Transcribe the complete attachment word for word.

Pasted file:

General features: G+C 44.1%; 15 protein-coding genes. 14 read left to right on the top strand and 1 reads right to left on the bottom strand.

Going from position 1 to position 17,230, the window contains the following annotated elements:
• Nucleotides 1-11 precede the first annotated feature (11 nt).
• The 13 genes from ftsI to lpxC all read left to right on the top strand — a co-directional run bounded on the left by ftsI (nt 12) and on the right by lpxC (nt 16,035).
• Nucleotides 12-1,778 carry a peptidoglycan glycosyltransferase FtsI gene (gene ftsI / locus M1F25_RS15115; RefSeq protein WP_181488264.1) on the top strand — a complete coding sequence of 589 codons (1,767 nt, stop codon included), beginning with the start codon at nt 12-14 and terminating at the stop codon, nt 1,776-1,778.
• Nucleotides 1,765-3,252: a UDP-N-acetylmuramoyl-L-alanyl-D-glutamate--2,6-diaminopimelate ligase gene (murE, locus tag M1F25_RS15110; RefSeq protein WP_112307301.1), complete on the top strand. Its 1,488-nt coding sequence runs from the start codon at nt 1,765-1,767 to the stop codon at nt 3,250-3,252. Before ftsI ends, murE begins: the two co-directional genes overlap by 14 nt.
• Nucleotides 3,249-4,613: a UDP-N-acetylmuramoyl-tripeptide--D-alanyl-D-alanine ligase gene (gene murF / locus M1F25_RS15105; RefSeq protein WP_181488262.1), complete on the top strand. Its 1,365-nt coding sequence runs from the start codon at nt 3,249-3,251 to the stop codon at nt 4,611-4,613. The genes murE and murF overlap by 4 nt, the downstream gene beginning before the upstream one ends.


General features: G+C 44.1%; 15 protein-coding genes. 14 read left to right on the top strand and 1 reads right to left on the bottom strand.

Going from position 1 to position 17,230, the window contains the following annotated elements:
• Nucleotides 1-11 precede the first annotated feature (11 nt).
• The 13 genes from ftsI to lpxC all read left to right on the top strand — a co-directional run bounded on the left by ftsI (nt 12) and on the right by lpxC (nt 16,035).
• Nucleotides 12-1,778 carry a peptidoglycan glycosyltransferase FtsI gene (gene ftsI / locus M1F25_RS15115; RefSeq protein WP_181488264.1) on the top strand — a complete coding sequence of 589 codons (1,767 nt, stop codon included), beginning with the start codon at nt 12-14 and terminating at the stop codon, nt 1,776-1,778.
• Nucleotides 1,765-3,252: a UDP-N-acetylmuramoyl-L-alanyl-D-glutamate--2,6-diaminopimelate ligase gene (murE, locus tag M1F25_RS15110; RefSeq protein WP_112307301.1), complete on the top strand. Its 1,488-nt coding sequence runs from the start codon at nt 1,765-1,767 to the stop codon at nt 3,250-3,252. Before ftsI ends, murE begins: the two co-directional genes overlap by 14 nt.
• Nucleotides 3,249-4,613: a UDP-N-acetylmuramoyl-tripeptide--D-alanyl-D-alanine ligase gene (gene murF / locus M1F25_RS15105; RefSeq protein WP_181488262.1), complete on the top strand. Its 1,365-nt coding sequence runs from the start codon at nt 3,249-3,251 to the stop codon at nt 4,611-4,613. The genes murE and murF overlap by 4 nt, the downstream gene beginning before the upstream one ends.